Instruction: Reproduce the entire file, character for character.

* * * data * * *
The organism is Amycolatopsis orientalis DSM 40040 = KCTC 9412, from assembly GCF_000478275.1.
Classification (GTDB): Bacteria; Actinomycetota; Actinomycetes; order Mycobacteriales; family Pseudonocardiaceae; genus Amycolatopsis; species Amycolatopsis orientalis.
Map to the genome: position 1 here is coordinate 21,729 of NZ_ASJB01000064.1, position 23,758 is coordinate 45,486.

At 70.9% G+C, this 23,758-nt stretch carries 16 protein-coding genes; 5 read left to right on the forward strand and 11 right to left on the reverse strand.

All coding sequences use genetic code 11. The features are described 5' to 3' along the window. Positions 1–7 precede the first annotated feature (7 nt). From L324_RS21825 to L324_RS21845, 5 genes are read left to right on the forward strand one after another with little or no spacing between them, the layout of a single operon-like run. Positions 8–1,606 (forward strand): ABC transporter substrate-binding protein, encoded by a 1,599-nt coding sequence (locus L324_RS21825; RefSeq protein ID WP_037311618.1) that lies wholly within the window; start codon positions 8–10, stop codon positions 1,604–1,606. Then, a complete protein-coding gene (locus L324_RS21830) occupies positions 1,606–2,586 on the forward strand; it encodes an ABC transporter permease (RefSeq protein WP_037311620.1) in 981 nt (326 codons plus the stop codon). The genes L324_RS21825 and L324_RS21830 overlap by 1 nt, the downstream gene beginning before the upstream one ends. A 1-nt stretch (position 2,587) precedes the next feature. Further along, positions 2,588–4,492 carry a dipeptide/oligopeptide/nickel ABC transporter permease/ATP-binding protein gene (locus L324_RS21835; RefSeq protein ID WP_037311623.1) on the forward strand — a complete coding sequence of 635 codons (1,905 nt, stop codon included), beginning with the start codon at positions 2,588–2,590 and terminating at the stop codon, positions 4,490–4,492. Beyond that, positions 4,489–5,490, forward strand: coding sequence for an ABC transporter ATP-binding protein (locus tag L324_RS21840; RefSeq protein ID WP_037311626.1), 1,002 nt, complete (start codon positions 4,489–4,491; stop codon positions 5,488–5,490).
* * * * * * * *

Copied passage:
The organism is Amycolatopsis orientalis DSM 40040 = KCTC 9412, from assembly GCF_000478275.1.
Classification (GTDB): Bacteria; Actinomycetota; Actinomycetes; order Mycobacteriales; family Pseudonocardiaceae; genus Amycolatopsis; species Amycolatopsis orientalis.
Map to the genome: position 1 here is coordinate 21,729 of NZ_ASJB01000064.1, position 23,758 is coordinate 45,486.

At 70.9% G+C, this 23,758-nt stretch carries 16 protein-coding genes; 5 read left to right on the forward strand and 11 right to left on the reverse strand.

All coding sequences use genetic code 11. The features are described 5' to 3' along the window. Positions 1–7 precede the first annotated feature (7 nt). From L324_RS21825 to L324_RS21845, 5 genes are read left to right on the forward strand one after another with little or no spacing between them, the layout of a single operon-like run. Positions 8–1,606 (forward strand): ABC transporter substrate-binding protein, encoded by a 1,599-nt coding sequence (locus L324_RS21825; RefSeq protein ID WP_037311618.1) that lies wholly within the window; start codon positions 8–10, stop codon positions 1,604–1,606. Then, a complete protein-coding gene (locus L324_RS21830) occupies positions 1,606–2,586 on the forward strand; it encodes an ABC transporter permease (RefSeq protein WP_037311620.1) in 981 nt (326 codons plus the stop codon). The genes L324_RS21825 and L324_RS21830 overlap by 1 nt, the downstream gene beginning before the upstream one ends. A 1-nt stretch (position 2,587) precedes the next feature. Further along, positions 2,588–4,492 carry a dipeptide/oligopeptide/nickel ABC transporter permease/ATP-binding protein gene (locus L324_RS21835; RefSeq protein ID WP_037311623.1) on the forward strand — a complete coding sequence of 635 codons (1,905 nt, stop codon included), beginning with the start codon at positions 2,588–2,590 and terminating at the stop codon, positions 4,490–4,492. Beyond that, positions 4,489–5,490, forward strand: coding sequence for an ABC transporter ATP-binding protein (locus tag L324_RS21840; RefSeq protein ID WP_037311626.1), 1,002 nt, complete (start codon positions 4,489–4,491; stop codon positions 5,488–5,490).